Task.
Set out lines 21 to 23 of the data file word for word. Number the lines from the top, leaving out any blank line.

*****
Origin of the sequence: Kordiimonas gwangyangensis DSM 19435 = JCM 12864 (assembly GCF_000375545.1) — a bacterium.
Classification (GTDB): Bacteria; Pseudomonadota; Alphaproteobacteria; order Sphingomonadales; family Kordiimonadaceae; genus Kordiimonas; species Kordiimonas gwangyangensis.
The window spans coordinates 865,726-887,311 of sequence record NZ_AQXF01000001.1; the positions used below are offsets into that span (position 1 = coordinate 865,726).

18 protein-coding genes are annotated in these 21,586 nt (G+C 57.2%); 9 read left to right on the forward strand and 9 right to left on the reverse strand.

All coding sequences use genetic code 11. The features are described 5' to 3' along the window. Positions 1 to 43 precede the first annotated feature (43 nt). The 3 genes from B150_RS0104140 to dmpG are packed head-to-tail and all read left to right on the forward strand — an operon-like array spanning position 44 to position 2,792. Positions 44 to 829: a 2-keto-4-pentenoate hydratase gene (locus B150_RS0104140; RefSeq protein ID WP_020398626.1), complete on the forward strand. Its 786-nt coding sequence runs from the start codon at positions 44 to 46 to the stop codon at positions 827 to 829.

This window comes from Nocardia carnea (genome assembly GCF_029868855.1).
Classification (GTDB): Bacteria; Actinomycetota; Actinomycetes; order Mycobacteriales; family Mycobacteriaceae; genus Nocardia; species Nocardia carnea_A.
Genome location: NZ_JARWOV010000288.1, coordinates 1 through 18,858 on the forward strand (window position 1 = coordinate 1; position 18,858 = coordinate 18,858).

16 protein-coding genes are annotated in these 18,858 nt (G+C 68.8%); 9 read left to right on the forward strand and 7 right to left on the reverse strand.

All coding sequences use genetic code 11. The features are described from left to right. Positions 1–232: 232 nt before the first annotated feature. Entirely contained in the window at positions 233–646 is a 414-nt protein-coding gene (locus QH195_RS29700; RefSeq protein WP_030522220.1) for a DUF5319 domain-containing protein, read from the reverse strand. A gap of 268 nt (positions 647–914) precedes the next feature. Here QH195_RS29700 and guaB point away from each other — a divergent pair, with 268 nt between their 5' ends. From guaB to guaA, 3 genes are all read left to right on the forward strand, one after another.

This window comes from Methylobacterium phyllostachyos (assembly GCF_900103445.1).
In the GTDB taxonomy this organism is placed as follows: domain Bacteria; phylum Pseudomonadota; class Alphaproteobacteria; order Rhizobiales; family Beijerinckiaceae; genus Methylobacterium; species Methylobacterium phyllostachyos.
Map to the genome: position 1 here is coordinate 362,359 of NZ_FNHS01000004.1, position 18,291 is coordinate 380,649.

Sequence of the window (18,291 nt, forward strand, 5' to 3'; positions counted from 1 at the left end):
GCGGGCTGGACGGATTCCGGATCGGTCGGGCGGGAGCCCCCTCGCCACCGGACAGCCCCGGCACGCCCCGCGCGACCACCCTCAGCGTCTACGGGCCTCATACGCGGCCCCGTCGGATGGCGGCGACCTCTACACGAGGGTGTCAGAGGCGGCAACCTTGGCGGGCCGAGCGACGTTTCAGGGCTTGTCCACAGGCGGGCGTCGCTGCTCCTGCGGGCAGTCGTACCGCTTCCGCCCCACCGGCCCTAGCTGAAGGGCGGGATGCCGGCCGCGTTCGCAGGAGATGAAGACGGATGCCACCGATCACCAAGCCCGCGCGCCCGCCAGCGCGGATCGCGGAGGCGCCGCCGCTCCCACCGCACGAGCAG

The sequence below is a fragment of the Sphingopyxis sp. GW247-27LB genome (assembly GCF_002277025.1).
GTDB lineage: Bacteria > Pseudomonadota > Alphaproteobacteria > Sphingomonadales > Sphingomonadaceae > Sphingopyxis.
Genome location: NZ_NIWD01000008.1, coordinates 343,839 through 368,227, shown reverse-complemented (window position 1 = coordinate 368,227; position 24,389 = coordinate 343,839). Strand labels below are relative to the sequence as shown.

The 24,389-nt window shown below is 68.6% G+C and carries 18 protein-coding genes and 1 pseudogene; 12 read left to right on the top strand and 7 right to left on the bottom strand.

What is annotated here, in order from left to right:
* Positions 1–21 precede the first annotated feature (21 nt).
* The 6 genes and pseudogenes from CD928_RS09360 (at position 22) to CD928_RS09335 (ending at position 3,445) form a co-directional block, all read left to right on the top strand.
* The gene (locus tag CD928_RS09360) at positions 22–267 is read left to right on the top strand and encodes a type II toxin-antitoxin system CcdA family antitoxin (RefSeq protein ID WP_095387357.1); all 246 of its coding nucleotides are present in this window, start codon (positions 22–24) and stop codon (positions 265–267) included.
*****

* Positions 1–21 precede the first annotated feature (21 nt).
* The 6 genes and pseudogenes from CD928_RS09360 (at position 22) to CD928_RS09335 (ending at position 3,445) form a co-directional block, all read left to right on the top strand.
* The gene (locus tag CD928_RS09360) at positions 22–267 is read left to right on the top strand and encodes a type II toxin-antitoxin system CcdA family antitoxin (RefSeq protein ID WP_095387357.1); all 246 of its coding nucleotides are present in this window, start codon (positions 22–24) and stop codon (positions 265–267) included.